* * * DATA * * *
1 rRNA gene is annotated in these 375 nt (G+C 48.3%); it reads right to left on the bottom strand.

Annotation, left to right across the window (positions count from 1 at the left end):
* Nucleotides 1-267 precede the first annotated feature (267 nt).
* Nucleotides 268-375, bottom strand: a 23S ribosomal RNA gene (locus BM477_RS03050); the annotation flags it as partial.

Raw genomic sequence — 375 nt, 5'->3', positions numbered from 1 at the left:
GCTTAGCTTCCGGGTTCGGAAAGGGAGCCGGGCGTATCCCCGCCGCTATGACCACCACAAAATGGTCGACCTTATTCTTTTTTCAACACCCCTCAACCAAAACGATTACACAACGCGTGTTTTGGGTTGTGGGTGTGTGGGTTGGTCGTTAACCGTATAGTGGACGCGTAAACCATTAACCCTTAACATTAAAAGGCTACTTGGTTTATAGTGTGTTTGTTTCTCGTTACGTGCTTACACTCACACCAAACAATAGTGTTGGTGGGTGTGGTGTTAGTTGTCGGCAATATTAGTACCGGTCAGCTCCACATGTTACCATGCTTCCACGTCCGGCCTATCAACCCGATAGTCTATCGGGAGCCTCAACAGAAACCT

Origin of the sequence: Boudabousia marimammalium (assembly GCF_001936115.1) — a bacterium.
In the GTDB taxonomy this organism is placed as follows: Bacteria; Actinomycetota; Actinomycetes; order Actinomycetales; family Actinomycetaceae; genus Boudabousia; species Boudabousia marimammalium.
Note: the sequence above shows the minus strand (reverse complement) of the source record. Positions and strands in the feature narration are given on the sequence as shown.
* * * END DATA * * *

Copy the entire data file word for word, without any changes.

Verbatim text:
1 rRNA gene is annotated in these 375 nt (G+C 48.3%); it reads right to left on the bottom strand.

Annotation, left to right across the window (positions count from 1 at the left end):
* Nucleotides 1-267 precede the first annotated feature (267 nt).
* Nucleotides 268-375, bottom strand: a 23S ribosomal RNA gene (locus BM477_RS03050); the annotation flags it as partial.

Raw genomic sequence — 375 nt, 5'->3', positions numbered from 1 at the left:
GCTTAGCTTCCGGGTTCGGAAAGGGAGCCGGGCGTATCCCCGCCGCTATGACCACCACAAAATGGTCGACCTTATTCTTTTTTCAACACCCCTCAACCAAAACGATTACACAACGCGTGTTTTGGGTTGTGGGTGTGTGGGTTGGTCGTTAACCGTATAGTGGACGCGTAAACCATTAACCCTTAACATTAAAAGGCTACTTGGTTTATAGTGTGTTTGTTTCTCGTTACGTGCTTACACTCACACCAAACAATAGTGTTGGTGGGTGTGGTGTTAGTTGTCGGCAATATTAGTACCGGTCAGCTCCACATGTTACCATGCTTCCACGTCCGGCCTATCAACCCGATAGTCTATCGGGAGCCTCAACAGAAACCT

Origin of the sequence: Boudabousia marimammalium (assembly GCF_001936115.1) — a bacterium.
In the GTDB taxonomy this organism is placed as follows: Bacteria; Actinomycetota; Actinomycetes; order Actinomycetales; family Actinomycetaceae; genus Boudabousia; species Boudabousia marimammalium.
Note: the sequence above shows the minus strand (reverse complement) of the source record. Positions and strands in the feature narration are given on the sequence as shown.